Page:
On Thursday, the Ohio Third Frontier Commission approved $60.87 million to fund startup and early stage tech companies, and bring new technologies and products to the marketplace.
“We are continuing our commitment to helping grow Ohio’s technology economy,” said David Goodman, director of the Ohio Development Services Agency and chair of the Ohio Third Frontier Commission. “We are providing capital to the entrepreneurs who are growing innovative companies and creating jobs.”
Technology Validation and Start-Up Awards
The Ohio Third Frontier Technology Validation and Start-Up Fund provides grants to move technology developed by Ohio institutions of higher education and other nonprofit research institutions into the marketplace. Institutions receive funding to demonstrate that a technology is commercially viable through activities such as testing and prototyping. The ultimate goal is to license the technology to start-up and early-stage companies.
Companies can also receive funding from the program to accelerate commercialization through activities such as market research and further prototyping. This helps companies either raise funds or get the licensed technology to the marketplace.
Case Western Reserve University, located in the city of Cleveland (Cuyahoga County), was awarded four $50,000 grants to test and develop technologies including: a device to provide rapid diagnosis of sickle cell disease and other disorders in newborns; a removable device that uses electrical currents for pain control; synthetic platelets to reduce traumatic bleeding; and self-powering wireless sensors that could turn conventional buildings into “smart” buildings.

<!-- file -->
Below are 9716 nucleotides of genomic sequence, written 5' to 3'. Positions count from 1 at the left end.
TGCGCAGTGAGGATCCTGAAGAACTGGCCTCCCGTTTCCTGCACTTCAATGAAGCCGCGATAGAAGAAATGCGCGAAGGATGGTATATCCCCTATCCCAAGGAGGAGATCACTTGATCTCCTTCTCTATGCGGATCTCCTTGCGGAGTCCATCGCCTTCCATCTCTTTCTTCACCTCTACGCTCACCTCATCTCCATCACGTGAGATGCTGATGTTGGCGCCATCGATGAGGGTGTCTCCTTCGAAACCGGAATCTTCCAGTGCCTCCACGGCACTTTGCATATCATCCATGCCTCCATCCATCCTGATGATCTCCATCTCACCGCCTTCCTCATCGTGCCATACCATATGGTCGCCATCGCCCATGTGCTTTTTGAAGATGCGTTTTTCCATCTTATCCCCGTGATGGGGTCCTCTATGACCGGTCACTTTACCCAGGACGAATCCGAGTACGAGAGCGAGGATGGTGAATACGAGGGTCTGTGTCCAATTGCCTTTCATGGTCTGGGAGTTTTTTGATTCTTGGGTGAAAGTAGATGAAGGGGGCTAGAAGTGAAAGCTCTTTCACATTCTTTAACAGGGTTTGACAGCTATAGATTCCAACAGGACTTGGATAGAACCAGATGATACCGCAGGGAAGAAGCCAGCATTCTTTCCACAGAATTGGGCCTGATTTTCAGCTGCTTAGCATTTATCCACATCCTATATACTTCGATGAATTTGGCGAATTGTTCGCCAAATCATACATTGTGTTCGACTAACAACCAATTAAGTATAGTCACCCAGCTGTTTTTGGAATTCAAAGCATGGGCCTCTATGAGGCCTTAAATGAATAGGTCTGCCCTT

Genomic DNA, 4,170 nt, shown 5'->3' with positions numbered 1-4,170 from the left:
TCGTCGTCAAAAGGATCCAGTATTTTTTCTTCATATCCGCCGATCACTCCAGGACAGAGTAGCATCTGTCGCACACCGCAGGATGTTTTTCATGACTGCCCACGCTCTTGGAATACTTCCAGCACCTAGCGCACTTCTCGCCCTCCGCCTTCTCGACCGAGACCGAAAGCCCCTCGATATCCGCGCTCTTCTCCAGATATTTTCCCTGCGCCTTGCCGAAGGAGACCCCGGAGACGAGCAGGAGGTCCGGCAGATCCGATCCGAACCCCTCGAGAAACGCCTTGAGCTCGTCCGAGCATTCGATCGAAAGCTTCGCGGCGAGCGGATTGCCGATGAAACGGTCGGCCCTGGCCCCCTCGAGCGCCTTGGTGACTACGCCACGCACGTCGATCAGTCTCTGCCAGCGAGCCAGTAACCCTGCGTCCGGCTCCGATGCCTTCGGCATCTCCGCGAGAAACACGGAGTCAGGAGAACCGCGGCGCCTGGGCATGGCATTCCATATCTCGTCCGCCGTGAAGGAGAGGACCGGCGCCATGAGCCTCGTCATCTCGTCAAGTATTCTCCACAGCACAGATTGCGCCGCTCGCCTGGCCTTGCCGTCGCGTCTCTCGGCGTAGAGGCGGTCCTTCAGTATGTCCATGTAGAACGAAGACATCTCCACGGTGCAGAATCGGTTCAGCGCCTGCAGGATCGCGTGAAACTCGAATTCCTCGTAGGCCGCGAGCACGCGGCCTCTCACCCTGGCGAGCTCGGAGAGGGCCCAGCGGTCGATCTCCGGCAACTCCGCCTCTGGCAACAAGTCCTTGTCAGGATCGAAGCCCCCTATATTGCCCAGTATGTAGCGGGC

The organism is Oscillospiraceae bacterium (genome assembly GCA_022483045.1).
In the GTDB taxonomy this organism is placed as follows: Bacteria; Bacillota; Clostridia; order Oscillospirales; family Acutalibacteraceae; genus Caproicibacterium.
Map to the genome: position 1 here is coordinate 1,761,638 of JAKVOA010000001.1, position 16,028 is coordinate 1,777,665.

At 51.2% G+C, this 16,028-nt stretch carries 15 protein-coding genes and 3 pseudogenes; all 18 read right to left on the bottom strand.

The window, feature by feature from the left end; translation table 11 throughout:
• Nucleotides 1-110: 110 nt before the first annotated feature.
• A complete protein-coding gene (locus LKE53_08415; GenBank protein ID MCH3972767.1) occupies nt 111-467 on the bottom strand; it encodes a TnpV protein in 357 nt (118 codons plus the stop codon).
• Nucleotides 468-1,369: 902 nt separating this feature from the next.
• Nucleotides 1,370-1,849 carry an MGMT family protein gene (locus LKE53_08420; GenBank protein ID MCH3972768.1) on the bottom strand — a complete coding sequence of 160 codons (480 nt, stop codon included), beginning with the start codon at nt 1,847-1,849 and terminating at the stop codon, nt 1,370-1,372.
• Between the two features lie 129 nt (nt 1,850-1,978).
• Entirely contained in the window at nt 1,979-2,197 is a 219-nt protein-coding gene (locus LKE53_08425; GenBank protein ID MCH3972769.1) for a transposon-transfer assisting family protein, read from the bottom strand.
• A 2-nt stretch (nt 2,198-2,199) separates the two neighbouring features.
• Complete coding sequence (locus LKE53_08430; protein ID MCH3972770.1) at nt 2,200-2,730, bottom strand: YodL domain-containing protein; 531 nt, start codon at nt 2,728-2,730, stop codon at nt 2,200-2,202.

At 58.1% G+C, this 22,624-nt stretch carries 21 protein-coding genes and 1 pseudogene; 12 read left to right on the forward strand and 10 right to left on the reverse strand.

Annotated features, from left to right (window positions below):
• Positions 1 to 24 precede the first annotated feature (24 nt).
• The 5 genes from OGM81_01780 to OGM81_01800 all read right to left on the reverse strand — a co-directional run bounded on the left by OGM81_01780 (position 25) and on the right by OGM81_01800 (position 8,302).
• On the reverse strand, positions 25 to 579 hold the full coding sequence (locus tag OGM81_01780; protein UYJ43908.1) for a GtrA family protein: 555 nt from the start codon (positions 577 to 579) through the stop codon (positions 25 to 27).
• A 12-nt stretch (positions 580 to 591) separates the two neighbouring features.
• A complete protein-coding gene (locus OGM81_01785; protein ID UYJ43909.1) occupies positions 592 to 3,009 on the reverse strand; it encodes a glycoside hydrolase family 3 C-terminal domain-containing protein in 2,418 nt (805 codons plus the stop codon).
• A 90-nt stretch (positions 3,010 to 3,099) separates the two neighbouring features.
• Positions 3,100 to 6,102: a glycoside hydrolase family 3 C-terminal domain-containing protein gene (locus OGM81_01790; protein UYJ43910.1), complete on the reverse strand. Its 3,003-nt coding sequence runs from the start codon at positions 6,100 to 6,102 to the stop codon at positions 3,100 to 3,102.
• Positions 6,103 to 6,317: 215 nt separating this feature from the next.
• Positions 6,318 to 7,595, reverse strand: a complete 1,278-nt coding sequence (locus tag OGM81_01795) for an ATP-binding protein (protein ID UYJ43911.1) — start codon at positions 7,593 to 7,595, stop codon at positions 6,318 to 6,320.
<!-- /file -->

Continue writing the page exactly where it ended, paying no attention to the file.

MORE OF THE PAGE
Cleveland Clinic, located in the city of Cleveland (Cuyahoga County), was awarded $49,960 to further develop a lab test to help doctors choose the right combination of medications for certain blood-borne cancers.
Northeast Ohio Medical University, located in the city of Rootstown (Portage County), was awarded $50,000 to further develop a kit to better enable gene therapy that targets specific cells. This could dramatically improve treating various diseases, including cancers.
Infuseon Therapeutics, located in the city of Cleveland (Cuyahoga County), was awarded $150,000 to further develop a catheter to help better deliver brain tumor medications.
MatchTx, located in the city of Columbus (Franklin County), was awarded $125,000 to further develop a technology to match patients to relevant cancer clinical trials based on personalized data.
O2 RegenTech, located in the city of Akron (Summit County), was awarded $150,000 to further develop OXAID™, a layered dressing to heal chronic wounds. It prevents infection and delivers oxygen for improved healing.
SpineDynx, located in the city of Westerville (Franklin County), was awarded $150,000 to develop a technology that can assess the extent and origin of lower back pain.
Pre-Seed and Seed Plus Awards
The Ohio Third Frontier supports Ohio-based angel and seed-stage funds that provide capital to startup and early stage Ohio-based technology companies. The Ohio Third Frontier dollars require a minimum matching private investment.
The goal of the program is to encourage private investment, creating a strong public/private partnership that accelerates the growth of technology companies in Ohio and creates well-paying jobs. These companies in turn have the potential to attract further investment from both inside and outside of Ohio.
Eleven funds received awards, and three have a specific focus:
The JumpStart Inclusion & Diversity Tech Fund, located in the city of Cleveland (Cuyahoga County). The fund will invest in early stage Ohio technology companies founded and led by women or minority entrepreneurs.
The LaunchDen Capital Fund, located in the city of Akron (Summit County). The fund will invest primarily in orthopedic companies.
The Rev1 Life Sciences Fund, located in the city of Columbus (Franklin County). The fund will invest in innovative spin-out companies from the Research Institute at Nationwide Children’s Hospital.